Comprehensive Guide to Blocked Bank Accounts for International Students in Germany

  • Author: Admin
  • November 13, 2023
Comprehensive Guide to Blocked Bank Accounts for International Students in Germany
Comprehensive Guide to Blocked Bank Accounts for International Students in Germany

Germany has become a popular destination for international students due to its high-quality education system and rich cultural heritage. One crucial aspect of preparing for studies in Germany is understanding the financial requirements, particularly the need for a blocked bank account or “Sperrkonto.” This article provides a detailed guide on the blocked bank account in Germany, including its purpose, how to open one, the costs involved, and alternatives.

What is a Blocked Bank Account in Germany?

A blocked bank account, known in German as “Sperrkonto,” is a special type of bank account required by international students and job-seekers who wish to study or work in Germany. This account is used to prove that the individual has sufficient financial resources to cover their cost of living in Germany. The funds in this account are restricted, with students allowed to withdraw only a fixed amount monthly.

2023 Financial Requirements

As of 2023, visa-seeking students must deposit €11,208 into their blocked bank account. This sum represents the estimated cost of living for one year, calculated at €934 per month. Some visas may require an additional 10% of funds.

Who Needs a Blocked Bank Account?

Generally, non-EU and non-EEA citizens who need a visa or residence permit to study in Germany are required to have a blocked bank account. This requirement is not applicable to EU and EEA citizens.

The Process of Opening a Blocked Bank Account

  • Inquiry and Application: Start by inquiring with the German embassy or consulate about the specific type of blocked account needed. Choose a provider and start your application, usually online.
  • Money Transfer: Once your application is processed and you receive the account details (IBAN/BIC), transfer the required funds.
  • Confirmation and Visa Application: After transferring the money, you'll receive a confirmation statement from the bank, which is needed for your visa application.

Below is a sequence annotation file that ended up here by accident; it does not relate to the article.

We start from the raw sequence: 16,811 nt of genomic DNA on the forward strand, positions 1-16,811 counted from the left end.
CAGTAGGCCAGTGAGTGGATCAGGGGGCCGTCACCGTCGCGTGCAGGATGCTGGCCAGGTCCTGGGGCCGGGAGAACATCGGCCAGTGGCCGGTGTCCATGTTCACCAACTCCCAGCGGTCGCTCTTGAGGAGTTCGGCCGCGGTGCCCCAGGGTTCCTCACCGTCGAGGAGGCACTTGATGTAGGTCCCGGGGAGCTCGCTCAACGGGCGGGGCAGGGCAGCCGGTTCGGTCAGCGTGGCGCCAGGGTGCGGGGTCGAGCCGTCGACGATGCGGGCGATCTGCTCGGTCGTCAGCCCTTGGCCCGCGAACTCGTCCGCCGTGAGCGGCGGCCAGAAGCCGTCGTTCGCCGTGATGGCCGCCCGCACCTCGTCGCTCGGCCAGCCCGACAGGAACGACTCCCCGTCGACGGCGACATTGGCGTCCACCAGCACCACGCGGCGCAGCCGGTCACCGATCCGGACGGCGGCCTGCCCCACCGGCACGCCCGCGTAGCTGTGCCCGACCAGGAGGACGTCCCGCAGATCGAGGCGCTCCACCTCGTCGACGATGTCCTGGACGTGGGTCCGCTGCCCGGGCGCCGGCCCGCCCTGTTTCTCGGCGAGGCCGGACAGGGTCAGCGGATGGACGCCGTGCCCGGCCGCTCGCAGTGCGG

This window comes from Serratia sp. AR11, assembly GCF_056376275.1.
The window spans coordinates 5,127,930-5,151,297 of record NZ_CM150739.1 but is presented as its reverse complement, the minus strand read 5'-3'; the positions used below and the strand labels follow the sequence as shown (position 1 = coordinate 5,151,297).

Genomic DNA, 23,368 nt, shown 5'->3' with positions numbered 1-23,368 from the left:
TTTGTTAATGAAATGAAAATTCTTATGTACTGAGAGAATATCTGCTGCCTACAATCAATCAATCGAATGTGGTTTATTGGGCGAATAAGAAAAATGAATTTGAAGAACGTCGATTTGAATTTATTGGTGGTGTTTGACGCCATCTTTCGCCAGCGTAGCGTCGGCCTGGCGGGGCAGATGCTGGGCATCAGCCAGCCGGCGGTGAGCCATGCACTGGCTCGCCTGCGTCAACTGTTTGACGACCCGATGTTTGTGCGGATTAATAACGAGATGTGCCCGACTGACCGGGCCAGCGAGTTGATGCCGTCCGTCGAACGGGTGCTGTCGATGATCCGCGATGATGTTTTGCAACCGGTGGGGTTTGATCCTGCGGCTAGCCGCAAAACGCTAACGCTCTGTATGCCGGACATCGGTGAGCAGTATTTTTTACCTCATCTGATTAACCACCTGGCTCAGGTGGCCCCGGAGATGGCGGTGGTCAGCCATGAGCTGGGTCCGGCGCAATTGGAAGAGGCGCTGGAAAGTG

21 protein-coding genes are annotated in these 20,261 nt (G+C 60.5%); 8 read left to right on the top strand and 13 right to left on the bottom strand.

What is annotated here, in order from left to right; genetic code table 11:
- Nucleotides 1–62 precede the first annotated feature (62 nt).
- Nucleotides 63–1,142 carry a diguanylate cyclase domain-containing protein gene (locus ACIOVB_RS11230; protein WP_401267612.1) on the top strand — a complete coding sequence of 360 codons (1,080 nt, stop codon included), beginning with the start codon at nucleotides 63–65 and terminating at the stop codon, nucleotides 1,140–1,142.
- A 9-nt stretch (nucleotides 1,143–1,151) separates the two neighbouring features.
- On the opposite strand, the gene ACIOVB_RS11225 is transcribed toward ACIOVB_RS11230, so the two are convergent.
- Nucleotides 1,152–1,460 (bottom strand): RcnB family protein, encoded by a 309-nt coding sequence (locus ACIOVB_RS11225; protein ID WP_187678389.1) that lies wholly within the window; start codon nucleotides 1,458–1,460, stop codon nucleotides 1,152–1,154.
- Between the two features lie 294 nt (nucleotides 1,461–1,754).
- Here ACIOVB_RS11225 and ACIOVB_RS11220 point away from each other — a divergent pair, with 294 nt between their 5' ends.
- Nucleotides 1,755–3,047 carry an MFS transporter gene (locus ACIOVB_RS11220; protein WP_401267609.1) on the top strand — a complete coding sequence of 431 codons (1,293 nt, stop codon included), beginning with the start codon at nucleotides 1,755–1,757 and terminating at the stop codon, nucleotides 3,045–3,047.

Leading Providers

  • Coracle
  • Expatrio
  • Fintiba

It's important to research and choose a provider that best suits your needs.

Costs Involved in Opening a Blocked Account

Each provider has its service fees. For instance, in 2023:

  • Coracle charges €99.
  • Expatrio's fee is €109 (€49 setup + 12 x €5 monthly).
  • Fintiba costs €147.80 (€89 setup + 12 x €4.90 monthly).

These fees are subject to change, and additional surcharges may apply.

Is €934 Per Month Sufficient?

The German Federal Foreign Office estimates that €934 per month should cover typical living expenses in most German university cities. However, in cities with high living costs like Munich or Hamburg, this amount may be insufficient.

Safety and Risks of Blocked Bank Accounts

Blocked bank accounts offered by institutions regulated by the German Federal Financial Supervisory Authority (BaFin) are generally considered safe. Nonetheless, risks exist, as evidenced by past issues with some providers. It's crucial to conduct thorough research, check reviews, and consult with universities or fellow students before choosing a provider.

Alternatives to Blocked Bank Accounts

While blocked accounts are common, there are alternatives:

  • Scholarships: A scholarship can offset the amount required in a blocked account.
  • Letter of Obligation: A family member or friend in Germany can financially sponsor you.
  • Financial Guarantee: A guarantee from your parents or a bank.

Always consult with the embassy for viable options.


Opening a blocked bank account is a critical step for international students planning to study in Germany. It requires careful consideration of the provider, understanding the associated costs, and assessing the sufficiency of funds. By following the outlined steps and considering alternatives, students can ensure a smooth financial transition to their new academic journey in Germany.